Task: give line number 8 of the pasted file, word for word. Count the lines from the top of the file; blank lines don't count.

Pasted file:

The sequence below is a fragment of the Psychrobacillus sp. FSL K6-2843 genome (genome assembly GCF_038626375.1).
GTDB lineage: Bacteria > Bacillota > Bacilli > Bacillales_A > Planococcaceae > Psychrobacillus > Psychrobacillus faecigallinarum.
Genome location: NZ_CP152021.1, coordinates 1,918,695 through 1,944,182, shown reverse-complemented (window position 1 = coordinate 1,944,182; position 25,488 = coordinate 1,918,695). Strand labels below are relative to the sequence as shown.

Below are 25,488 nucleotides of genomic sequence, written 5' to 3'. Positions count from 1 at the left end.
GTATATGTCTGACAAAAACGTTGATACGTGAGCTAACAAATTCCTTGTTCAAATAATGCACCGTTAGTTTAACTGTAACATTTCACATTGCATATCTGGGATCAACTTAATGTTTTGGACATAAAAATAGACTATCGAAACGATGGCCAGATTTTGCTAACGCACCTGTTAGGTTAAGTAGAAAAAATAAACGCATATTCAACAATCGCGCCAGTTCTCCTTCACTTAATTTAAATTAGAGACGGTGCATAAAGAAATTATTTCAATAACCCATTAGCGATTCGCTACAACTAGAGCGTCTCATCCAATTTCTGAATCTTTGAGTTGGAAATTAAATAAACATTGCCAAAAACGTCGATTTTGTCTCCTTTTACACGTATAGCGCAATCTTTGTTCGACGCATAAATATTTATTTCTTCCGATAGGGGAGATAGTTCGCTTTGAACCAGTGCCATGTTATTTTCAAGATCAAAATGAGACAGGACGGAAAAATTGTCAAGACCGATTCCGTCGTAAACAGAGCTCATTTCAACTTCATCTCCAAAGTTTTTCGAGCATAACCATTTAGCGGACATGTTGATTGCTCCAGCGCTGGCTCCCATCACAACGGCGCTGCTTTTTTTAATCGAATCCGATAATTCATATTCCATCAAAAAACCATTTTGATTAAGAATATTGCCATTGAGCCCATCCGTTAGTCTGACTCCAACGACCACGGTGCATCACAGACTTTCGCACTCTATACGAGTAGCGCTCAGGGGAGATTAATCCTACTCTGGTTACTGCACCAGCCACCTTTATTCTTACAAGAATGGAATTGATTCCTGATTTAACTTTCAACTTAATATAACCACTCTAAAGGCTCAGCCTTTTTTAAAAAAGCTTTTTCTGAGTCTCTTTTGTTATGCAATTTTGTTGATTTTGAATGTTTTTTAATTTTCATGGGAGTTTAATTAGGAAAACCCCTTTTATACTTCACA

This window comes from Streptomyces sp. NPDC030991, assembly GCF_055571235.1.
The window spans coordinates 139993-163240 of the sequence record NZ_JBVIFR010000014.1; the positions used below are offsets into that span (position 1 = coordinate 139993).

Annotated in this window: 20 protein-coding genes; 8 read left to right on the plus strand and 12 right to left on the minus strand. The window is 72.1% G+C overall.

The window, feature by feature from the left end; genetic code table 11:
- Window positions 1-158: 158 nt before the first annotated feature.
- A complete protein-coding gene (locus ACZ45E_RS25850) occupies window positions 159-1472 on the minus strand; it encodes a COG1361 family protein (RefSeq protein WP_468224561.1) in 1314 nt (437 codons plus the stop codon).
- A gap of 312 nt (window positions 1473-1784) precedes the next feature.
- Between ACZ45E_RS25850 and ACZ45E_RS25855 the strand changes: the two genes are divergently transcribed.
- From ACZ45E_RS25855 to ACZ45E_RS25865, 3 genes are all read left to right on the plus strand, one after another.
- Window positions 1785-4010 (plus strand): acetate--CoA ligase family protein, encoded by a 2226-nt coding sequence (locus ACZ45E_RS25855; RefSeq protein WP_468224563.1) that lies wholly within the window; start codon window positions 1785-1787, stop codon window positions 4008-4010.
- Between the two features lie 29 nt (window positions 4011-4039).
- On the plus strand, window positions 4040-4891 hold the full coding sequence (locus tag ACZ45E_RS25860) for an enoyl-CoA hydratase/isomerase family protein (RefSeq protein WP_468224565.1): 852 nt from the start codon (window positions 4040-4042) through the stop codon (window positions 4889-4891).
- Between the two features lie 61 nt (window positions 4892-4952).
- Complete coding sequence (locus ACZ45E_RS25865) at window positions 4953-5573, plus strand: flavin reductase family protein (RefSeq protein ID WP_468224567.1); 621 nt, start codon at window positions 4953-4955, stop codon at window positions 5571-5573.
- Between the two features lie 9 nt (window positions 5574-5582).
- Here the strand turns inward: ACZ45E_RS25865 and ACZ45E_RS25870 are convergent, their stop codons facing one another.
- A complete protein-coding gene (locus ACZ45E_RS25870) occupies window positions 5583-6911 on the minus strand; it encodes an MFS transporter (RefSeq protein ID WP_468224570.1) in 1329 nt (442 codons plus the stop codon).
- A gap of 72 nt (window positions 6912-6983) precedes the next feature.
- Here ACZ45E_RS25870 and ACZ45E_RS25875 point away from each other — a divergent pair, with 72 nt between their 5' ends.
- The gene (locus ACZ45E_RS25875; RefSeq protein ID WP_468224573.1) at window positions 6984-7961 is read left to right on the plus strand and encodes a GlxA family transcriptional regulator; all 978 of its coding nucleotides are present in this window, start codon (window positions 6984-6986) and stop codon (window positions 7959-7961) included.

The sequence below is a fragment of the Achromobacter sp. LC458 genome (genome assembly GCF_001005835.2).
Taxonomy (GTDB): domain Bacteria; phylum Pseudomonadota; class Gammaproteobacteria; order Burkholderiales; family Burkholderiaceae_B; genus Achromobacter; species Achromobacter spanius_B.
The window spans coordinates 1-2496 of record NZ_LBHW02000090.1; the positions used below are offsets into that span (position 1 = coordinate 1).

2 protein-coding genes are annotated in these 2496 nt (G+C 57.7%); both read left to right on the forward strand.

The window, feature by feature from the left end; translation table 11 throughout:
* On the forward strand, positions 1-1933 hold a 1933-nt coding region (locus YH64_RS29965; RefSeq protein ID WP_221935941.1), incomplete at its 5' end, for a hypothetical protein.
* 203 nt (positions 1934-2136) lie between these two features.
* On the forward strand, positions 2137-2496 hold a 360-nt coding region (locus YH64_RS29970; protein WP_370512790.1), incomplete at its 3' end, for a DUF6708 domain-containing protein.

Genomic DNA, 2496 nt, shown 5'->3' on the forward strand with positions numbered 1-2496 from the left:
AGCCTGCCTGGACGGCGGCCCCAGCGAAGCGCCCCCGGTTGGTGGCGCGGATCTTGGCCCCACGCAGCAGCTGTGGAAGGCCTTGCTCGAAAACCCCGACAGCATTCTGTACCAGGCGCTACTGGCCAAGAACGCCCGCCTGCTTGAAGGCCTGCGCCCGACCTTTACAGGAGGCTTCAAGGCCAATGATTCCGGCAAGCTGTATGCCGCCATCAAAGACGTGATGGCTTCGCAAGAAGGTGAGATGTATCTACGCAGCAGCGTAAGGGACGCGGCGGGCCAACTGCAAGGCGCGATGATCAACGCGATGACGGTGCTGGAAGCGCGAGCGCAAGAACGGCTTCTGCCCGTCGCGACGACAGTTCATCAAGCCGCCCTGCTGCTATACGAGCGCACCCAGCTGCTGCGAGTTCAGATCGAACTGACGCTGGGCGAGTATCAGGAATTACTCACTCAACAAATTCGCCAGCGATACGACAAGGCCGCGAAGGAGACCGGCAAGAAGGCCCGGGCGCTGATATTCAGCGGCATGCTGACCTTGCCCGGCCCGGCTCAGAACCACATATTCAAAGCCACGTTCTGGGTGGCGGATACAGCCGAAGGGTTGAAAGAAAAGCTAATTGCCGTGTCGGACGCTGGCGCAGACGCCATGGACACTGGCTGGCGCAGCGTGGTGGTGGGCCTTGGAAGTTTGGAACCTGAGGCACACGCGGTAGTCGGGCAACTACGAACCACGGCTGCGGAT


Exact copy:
Annotated in this window: 20 protein-coding genes; 8 read left to right on the plus strand and 12 right to left on the minus strand. The window is 72.1% G+C overall.